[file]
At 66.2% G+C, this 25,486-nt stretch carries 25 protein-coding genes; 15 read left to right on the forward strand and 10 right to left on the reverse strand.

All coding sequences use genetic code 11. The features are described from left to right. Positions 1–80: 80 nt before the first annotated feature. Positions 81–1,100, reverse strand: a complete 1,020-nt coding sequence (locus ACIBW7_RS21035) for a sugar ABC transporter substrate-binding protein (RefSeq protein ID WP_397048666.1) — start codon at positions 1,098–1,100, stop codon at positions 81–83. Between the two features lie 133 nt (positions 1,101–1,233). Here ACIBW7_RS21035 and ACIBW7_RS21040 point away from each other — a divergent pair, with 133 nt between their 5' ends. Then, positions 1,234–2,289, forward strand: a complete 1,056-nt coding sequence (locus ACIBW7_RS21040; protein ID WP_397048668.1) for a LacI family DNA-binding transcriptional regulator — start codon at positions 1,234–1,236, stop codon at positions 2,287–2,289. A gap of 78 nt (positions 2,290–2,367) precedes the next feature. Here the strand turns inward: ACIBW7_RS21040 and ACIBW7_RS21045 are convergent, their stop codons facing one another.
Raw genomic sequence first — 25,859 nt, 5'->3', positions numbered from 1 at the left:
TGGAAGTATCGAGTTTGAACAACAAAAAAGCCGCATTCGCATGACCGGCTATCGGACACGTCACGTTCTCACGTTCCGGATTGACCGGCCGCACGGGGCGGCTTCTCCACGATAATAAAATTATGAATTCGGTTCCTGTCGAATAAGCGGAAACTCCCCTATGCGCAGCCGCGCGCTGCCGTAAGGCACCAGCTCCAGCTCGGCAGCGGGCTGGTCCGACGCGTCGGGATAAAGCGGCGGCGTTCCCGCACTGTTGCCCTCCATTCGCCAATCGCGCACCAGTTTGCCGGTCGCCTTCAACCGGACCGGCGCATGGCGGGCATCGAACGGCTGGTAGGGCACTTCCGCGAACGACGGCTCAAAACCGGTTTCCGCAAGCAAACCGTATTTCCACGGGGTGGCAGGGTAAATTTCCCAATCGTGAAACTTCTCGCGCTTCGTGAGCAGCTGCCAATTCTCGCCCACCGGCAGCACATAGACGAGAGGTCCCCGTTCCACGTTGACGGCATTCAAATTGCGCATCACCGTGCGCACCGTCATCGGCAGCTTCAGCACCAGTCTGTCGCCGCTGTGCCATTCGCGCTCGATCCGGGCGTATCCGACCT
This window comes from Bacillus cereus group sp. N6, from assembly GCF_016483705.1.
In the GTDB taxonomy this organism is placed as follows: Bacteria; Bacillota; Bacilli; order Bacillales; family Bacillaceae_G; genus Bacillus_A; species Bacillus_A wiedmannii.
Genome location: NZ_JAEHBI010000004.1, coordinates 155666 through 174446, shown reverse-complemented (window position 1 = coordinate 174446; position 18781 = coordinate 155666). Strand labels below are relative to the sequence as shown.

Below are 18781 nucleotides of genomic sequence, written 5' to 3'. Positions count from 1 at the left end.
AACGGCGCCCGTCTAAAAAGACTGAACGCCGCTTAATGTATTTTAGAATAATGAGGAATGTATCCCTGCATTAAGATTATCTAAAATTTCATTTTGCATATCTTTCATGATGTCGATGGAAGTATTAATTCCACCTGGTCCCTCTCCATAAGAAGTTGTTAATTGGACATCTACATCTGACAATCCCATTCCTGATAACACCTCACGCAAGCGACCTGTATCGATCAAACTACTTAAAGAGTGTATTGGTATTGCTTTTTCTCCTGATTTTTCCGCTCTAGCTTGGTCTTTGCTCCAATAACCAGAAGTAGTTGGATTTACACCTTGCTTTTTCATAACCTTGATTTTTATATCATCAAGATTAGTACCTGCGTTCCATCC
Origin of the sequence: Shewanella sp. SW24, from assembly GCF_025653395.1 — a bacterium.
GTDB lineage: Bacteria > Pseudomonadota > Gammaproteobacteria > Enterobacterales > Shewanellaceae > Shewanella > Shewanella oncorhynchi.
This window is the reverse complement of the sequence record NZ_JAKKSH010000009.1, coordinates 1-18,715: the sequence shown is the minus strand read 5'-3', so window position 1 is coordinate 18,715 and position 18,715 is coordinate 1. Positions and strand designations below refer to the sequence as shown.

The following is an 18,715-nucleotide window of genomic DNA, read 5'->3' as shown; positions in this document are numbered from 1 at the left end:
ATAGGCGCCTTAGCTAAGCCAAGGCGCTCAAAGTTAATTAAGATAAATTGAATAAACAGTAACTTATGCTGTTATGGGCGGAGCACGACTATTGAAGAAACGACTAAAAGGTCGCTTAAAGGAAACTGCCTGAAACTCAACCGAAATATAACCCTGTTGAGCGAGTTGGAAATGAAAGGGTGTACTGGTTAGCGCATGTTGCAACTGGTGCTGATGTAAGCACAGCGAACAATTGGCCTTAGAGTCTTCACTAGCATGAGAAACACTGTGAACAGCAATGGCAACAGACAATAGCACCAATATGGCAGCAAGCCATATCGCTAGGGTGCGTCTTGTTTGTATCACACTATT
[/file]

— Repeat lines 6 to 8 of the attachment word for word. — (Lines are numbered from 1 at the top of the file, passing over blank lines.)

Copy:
In the GTDB taxonomy this organism is placed as follows: Bacteria; Bacillota; Bacilli; order Bacillales; family Bacillaceae_G; genus Bacillus_A; species Bacillus_A wiedmannii.
Genome location: NZ_JAEHBI010000004.1, coordinates 155666 through 174446, shown reverse-complemented (window position 1 = coordinate 174446; position 18781 = coordinate 155666). Strand labels below are relative to the sequence as shown.

Below are 18781 nucleotides of genomic sequence, written 5' to 3'. Positions count from 1 at the left end.